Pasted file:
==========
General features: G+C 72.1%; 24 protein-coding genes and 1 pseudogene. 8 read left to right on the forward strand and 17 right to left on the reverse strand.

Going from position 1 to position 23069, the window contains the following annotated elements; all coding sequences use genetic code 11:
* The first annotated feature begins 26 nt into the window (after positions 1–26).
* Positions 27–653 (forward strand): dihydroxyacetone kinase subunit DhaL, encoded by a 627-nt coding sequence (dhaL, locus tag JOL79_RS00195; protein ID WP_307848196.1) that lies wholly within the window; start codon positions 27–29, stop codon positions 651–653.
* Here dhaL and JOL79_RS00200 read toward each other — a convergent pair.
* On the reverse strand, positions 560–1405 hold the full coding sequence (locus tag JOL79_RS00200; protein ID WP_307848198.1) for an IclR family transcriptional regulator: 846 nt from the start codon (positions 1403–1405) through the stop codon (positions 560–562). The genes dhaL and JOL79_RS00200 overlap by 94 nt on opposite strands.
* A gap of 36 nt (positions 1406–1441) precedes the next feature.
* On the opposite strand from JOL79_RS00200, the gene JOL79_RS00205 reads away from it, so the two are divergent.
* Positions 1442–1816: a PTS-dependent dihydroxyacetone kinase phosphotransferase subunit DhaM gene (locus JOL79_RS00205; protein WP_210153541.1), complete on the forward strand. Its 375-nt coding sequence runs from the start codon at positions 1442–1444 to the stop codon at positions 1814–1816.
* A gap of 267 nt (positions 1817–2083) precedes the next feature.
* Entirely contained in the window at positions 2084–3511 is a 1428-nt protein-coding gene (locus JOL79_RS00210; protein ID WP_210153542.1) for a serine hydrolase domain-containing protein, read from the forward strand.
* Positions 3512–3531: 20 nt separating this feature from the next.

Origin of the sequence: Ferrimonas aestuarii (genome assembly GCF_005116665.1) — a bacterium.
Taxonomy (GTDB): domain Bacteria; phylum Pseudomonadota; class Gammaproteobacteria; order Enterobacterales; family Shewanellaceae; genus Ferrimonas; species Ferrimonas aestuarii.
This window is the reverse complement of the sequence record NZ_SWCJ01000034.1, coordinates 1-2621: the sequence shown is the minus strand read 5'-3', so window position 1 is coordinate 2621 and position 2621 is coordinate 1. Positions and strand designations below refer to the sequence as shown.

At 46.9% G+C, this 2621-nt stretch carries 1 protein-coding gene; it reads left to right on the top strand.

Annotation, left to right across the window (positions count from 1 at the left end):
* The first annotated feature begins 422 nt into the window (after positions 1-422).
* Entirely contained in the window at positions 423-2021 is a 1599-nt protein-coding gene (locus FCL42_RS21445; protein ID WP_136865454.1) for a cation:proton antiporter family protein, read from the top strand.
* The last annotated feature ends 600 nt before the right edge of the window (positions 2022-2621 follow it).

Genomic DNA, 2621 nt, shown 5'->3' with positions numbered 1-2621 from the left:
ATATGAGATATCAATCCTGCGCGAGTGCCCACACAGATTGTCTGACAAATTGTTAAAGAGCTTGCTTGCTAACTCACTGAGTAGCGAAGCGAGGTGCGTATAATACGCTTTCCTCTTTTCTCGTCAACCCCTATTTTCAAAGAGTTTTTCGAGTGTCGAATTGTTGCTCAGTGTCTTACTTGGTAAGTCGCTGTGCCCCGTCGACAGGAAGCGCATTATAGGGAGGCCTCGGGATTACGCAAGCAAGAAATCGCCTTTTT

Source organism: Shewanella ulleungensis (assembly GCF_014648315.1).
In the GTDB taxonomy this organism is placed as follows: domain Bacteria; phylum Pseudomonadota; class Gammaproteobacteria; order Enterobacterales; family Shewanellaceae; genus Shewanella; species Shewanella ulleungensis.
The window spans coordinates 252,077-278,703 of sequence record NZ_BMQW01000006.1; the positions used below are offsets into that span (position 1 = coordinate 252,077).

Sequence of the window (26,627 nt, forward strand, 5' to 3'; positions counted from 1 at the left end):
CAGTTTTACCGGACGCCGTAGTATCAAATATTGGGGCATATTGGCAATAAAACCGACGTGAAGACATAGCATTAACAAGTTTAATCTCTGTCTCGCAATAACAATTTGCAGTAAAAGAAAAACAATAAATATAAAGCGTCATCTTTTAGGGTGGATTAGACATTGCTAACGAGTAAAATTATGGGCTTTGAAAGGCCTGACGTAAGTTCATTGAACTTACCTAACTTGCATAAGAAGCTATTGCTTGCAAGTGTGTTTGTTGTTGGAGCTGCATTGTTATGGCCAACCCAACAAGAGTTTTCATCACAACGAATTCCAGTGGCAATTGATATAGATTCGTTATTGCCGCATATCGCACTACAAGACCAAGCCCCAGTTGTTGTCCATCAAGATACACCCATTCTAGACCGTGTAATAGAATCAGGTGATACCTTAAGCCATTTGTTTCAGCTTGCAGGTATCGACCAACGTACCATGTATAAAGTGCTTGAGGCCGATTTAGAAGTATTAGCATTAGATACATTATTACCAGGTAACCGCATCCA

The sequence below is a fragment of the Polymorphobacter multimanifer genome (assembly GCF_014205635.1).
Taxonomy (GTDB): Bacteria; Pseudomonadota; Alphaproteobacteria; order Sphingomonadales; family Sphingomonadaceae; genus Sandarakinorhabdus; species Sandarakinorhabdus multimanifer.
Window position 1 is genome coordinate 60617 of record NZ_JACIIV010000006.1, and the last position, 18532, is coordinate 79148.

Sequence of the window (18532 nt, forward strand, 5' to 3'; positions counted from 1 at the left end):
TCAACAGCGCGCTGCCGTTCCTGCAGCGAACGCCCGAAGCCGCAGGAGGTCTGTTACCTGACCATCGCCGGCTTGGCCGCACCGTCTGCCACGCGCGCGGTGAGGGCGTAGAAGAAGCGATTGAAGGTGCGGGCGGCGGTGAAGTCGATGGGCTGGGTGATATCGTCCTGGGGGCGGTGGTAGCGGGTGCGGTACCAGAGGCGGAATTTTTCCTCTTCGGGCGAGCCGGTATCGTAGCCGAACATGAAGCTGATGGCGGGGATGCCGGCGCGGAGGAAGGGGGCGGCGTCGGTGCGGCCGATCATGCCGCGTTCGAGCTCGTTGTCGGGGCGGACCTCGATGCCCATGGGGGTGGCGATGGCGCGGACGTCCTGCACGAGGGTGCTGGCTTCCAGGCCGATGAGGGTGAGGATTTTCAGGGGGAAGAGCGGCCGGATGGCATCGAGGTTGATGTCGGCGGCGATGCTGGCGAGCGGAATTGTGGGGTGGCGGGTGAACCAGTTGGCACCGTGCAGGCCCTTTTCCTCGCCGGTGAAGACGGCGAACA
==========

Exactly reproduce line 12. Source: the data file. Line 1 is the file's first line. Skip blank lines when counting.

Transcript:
* Positions 3512–3531: 20 nt separating this feature from the next.